Travelling Western Australia's Wheatbelt region during the springtime rewards handsomely. It becomes a region in bloom, where wildflowers and yellow seas of canola fields take over. It's a stark contrast to what it is like for the remainder of the year, where the more inland you go, the more barren it becomes — or so it seems.
One attraction offers permanent adoration and thrills between arid and woodlands. Some 336km east of Perth via Brookton Highway is Wave Rock / Katter Kich. Its name is to the point. The geological wonder is the state's most famous break despite it being nowhere near the coast. Hyden is the closest town to the granite cliff resembling a wave, a perfect soft-adventure destination for a weekend break with a few off-kilter surprises.
A natural icon
It took my father and I just under four hours to drive to Hyden from Perth. More than 150,000 visitors per year descend on the Wheatbelt town of Hyden with a population just shy of 500 to see the remarkable natural formation that looms over the hamlet. It was also my first time visiting the WA landmark that caught global attention in 1963 after an image of it won a photo competition and subsequently appeared in National Geographic magazine.
Wave Rock is roughly 2.7 billion years old, with the ochre and black tiger-striped rock curling 15m high into the air and 110fm long. The wave-shaped rock is located on the north side of Hyden Rock. There’s hardly any build-up of anticipation for viewing the rock’s curvier side; its banded grandeur is quickly realised on the 100m walk from the car park.
Top of Wave Rock (Image Tourism WA)
An inland wave rises from outback plains, a break ceasing to recede. I felt so small standing under the wave's lip. Hardly an original pose, I joined other wave chasers along the stretch, standing goofy-footed with hands out and posing like a surfer for a quirky photo op. This wave is the only break where I will always be ahead of the curve.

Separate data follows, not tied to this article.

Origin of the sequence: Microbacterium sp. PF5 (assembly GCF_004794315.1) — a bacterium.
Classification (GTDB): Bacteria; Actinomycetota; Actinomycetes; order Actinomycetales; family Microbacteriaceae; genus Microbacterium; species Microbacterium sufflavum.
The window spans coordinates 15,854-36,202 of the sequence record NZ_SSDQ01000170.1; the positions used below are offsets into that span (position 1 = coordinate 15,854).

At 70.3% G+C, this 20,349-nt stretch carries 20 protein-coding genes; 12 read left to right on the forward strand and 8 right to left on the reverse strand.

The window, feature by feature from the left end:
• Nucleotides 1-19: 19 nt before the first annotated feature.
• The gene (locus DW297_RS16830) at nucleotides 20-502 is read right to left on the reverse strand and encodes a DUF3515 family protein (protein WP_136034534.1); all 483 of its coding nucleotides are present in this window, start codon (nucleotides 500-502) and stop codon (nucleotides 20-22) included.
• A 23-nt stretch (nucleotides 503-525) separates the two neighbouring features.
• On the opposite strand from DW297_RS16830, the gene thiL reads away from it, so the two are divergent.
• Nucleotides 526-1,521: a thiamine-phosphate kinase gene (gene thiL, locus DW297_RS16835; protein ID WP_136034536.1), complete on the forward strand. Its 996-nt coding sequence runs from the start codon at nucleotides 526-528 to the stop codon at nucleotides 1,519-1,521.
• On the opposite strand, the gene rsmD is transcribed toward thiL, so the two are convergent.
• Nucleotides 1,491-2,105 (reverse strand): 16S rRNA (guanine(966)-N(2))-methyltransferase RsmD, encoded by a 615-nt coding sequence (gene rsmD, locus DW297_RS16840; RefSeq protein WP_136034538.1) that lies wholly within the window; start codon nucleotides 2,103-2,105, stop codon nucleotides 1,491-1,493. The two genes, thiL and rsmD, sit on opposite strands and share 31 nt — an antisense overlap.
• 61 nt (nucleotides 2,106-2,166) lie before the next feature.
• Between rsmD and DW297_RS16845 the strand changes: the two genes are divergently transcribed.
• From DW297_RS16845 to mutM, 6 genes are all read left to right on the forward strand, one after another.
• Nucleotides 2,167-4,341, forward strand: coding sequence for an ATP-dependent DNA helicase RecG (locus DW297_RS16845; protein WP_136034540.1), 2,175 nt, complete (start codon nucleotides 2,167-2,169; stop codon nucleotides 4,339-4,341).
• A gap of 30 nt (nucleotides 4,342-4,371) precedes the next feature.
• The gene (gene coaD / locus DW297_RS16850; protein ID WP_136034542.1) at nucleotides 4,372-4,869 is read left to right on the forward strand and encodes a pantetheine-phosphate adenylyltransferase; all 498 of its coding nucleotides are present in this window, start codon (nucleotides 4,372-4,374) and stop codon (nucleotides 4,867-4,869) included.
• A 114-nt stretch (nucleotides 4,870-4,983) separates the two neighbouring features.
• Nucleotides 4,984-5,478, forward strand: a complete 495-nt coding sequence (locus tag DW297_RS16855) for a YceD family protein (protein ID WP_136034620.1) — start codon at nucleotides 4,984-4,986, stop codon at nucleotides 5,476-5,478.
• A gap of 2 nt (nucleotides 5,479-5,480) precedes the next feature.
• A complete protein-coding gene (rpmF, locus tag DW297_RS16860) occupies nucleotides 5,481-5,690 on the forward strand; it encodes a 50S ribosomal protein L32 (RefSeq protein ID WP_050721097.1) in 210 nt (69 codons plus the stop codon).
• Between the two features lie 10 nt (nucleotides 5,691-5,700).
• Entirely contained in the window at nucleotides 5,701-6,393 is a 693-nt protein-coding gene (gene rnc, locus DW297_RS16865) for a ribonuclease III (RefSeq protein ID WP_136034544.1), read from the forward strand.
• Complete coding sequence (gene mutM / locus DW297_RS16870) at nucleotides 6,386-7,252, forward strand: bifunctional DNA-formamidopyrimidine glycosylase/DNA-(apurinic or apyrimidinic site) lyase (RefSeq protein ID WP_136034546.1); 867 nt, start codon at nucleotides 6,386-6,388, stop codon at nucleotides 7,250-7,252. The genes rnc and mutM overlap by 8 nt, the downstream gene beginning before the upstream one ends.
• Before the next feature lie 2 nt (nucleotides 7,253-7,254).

Although far from the ocean, the movement of water shaped its formation. Millions of years ago, the water level was at the top of the wave. Over time, the water that ran off Hyden Rock penetrated through the granite outcrop's cracks. Although the rock's subsoil was deeply soaked, the top remained dry. With the rock underneath rotting away, it eventually led it to crumble and create a flared slope or wave.
Visit Wave Rock in Spring for a riot of wildflowers (Image Tourism WA)
We stepped out from the famed rounded overhang to view the rest of the unusual formation following the Hyden Rock Walk. The 1.3km loop walking trail follows from the Wave Rock Walk, which departs from the car park to the foot of the wave and continues to the top of the timeworn outcrop with interpretation panels along the way.
At the end of the wave is a steel staircase to reach the top of Hyden Rock. Ironically, next to the wave is Hyden Dam, which serves the town. Large boulders — big enough to stand under — speck across the plateau. Closer to the waves' edge is a 1920s-built stone wall to pivot rainwater to the dam. The views are incredible regardless of where you stand on top of the rock, observing a patchwork of towering woodlands, farmlands, parched hills, salt lakes and other granite outcrops.
The top of the rock was dotted with small groups of people to watch the sunset, a perfect vantage point and, for some with better foresight, a picnic spot. From the rock's frozen ripple (ledge), we watched the scenery intensify in colour. It was a profound experience.
Wave Rock isn't the only standout rock in the region.
Hippo’s Yawn is the region's other oversized wonder, just a 1.7km easy-grade loop from the Wave Rock car park. Millions of years of erosion have sculptured the cave to mimic the wide mouth of a hippopotamus — nostril indents included.
Another rock that captures the imaginations of many is Mulka's Cave, located 18km north of Wave Rock, within The Humps Nature Reserve. The cave is one of WA's most significant rock art sites due to its high density of motifs. It features 452 artworks, including hand stencils, reddish handprints, ancient rock paintings, and drawings in three chambers.
Aboriginal legend has it that the cave was named after an illegitimate son of a woman who fell in love with a man, their union outlawed. Because of their forbidden love, she gave birth to a son with crossed eyes. Due to his impairment, he couldn't hunt properly and ate children to survive, becoming a much-feared figure. He lived in the cave as a safe haven, and his handprint impressions can be seen higher than the other handprints found.